Post-ISIS Iraq and the Shia Armed Groups
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Issue 13:1

Kardo Rached, Ahmed Omar Bali

Post-ISIS Iraq and the Shia Armed Groups

The political environment of Iraq in the period from 2011-2014 experienced a great degree of turbulence. Many Sunni tribes in the Anbar, Ramadi and Salahadin regions organized a daily protest against the central government, accusing it of being sectarian. Gradually, these protests become more popular, and the Baghdad government became fearful that it would spread into the other regions of Iraq. In order to control the protests, the government used force, and many were killed. Simultaneously, in Syria, and especially during 2013-2014, the Islamic State in Iraq and Syria (ISIS) controlled more land and more people, and to take advantage of the Iraqi people's dissatisfaction with their government, ISIS crossed the border between Iraq and Syria in June 2014. Mosul as the second most heavily populated city was seized by ISIS and the Iraqi army could not fight back, which meant that the Iraqi army retreated from most of the Sunni areas. Even Baghdad, the capital of Iraq, and the city where the central government operates, was threatened. While the Iraqi army was unable to fight against ISIS, the Shia religious supreme leader Al-Sistani called for self-defence and to stand against ISIS. Sistani’s call became a cornerstone for the creation of the so-called Popular Mobilization Forces (PMF) with the aim of the fighting against ISIS. In this article, we assess the PMF from different perspectives, for example, using the Weberian theory that the state is the only entity that has a monopoly on violence, considering Ariel Ahram's model of state-sponsored and government-sponsored militias, and finally the devolution of violence to these armed groups.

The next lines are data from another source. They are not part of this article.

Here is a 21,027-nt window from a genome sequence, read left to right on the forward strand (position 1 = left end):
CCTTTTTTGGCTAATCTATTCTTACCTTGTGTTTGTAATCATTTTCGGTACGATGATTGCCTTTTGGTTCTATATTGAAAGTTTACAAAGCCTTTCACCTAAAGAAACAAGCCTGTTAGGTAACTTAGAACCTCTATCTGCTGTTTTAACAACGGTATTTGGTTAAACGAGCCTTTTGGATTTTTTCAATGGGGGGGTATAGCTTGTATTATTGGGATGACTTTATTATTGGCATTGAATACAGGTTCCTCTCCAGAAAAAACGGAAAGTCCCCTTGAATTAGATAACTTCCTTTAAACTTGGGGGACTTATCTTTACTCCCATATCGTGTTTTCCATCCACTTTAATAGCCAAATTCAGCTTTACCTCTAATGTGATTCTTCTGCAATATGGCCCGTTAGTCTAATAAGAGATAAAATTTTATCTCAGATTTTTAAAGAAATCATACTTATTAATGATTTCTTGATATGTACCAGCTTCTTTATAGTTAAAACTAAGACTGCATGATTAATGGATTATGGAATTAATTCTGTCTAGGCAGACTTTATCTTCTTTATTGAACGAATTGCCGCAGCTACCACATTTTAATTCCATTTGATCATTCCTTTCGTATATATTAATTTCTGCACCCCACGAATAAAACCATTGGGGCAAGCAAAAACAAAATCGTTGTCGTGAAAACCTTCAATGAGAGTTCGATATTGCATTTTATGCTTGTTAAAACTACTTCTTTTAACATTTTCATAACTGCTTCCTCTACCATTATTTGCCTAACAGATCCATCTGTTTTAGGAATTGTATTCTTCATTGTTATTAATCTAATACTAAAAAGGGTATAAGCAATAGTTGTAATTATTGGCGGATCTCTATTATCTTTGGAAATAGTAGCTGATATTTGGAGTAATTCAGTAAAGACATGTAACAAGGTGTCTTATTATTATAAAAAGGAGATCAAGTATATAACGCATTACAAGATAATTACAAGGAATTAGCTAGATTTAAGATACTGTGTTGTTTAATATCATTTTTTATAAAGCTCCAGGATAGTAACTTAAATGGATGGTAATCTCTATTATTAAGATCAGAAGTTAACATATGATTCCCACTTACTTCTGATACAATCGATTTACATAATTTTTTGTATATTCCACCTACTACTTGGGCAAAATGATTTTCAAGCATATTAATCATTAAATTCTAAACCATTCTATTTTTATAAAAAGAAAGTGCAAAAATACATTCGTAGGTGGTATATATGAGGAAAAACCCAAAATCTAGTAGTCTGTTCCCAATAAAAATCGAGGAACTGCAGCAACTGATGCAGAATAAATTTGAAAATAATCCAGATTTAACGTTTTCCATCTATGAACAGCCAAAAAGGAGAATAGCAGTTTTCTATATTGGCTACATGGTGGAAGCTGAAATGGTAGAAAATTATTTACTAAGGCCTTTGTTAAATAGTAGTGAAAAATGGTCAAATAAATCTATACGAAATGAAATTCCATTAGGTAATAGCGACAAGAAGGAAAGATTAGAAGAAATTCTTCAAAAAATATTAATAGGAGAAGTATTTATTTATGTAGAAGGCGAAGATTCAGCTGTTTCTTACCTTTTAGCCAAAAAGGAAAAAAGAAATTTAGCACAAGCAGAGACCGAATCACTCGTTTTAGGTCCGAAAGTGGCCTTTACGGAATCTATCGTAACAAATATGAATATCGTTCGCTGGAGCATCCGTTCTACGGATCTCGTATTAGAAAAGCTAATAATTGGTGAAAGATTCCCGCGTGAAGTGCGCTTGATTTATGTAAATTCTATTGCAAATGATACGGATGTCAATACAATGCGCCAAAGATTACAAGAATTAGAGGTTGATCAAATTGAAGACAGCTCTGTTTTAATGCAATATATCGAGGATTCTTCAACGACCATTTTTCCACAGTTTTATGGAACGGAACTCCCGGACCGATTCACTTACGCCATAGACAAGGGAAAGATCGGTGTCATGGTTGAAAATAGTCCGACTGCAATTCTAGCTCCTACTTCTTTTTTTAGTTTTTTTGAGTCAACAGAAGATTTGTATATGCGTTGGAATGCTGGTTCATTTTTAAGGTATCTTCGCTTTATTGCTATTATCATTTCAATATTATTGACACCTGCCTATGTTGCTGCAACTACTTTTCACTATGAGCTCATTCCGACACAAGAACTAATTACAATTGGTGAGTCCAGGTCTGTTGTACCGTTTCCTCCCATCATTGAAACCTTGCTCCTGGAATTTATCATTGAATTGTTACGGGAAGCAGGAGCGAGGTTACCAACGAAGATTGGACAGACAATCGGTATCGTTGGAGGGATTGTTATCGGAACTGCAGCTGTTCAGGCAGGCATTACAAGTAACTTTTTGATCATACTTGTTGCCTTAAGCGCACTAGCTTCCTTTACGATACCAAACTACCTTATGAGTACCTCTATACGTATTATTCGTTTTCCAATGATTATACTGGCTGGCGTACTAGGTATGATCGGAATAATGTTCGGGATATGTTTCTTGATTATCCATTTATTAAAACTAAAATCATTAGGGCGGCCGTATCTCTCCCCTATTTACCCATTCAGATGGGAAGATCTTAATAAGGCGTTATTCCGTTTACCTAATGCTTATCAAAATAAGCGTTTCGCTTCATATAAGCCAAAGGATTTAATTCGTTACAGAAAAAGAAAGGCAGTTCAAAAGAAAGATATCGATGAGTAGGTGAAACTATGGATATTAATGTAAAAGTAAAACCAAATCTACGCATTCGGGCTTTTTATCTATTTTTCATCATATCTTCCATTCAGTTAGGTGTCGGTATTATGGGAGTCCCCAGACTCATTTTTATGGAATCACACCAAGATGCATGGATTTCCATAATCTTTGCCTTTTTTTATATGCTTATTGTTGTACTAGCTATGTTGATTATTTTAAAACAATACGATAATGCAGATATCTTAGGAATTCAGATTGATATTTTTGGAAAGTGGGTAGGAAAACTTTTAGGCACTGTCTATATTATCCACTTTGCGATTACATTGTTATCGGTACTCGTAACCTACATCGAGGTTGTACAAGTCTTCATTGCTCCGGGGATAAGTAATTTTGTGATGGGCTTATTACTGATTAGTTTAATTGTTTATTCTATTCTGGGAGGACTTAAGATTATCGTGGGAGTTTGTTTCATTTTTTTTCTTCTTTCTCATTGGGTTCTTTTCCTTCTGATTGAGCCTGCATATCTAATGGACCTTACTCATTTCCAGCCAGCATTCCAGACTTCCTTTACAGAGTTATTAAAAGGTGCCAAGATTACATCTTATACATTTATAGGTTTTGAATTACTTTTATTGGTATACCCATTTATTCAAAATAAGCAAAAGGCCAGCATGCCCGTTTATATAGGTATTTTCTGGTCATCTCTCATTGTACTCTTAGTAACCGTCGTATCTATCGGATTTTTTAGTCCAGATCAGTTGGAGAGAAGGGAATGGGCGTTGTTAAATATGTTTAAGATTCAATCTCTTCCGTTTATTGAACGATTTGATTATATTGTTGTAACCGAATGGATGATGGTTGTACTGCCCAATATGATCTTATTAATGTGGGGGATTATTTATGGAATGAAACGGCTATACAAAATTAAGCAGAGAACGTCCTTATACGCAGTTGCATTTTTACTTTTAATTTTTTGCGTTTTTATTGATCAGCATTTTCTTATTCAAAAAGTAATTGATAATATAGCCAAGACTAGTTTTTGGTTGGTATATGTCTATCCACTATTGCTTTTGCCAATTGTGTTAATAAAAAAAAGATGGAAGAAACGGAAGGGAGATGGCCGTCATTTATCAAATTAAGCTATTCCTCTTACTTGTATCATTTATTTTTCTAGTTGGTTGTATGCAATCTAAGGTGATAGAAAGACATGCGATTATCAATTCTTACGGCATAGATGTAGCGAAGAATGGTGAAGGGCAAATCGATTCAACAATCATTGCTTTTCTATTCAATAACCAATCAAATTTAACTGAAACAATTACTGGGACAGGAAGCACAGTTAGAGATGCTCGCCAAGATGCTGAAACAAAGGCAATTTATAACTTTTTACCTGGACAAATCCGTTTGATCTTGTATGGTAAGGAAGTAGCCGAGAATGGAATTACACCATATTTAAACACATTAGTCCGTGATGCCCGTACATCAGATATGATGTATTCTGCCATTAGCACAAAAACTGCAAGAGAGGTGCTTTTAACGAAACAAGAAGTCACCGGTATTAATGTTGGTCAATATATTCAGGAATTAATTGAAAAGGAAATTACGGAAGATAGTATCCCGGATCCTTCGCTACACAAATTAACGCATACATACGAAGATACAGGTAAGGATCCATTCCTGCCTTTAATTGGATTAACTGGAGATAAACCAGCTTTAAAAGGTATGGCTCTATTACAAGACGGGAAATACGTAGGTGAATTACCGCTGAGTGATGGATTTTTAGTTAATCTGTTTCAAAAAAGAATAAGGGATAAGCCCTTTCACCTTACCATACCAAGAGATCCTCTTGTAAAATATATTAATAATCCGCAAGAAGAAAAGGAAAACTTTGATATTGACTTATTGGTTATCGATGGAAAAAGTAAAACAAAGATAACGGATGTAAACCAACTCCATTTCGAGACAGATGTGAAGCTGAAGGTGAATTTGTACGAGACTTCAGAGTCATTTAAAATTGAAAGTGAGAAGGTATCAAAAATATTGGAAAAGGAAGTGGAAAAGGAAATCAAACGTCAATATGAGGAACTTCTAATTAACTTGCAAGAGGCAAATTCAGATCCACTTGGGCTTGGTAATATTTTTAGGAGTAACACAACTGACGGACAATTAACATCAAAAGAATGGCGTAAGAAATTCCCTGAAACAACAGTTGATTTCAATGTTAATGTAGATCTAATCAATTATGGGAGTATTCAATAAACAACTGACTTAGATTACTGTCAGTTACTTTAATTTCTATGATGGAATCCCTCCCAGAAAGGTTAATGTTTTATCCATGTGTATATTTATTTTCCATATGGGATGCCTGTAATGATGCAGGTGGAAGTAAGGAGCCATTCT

2019 - Volume 13 Issue 3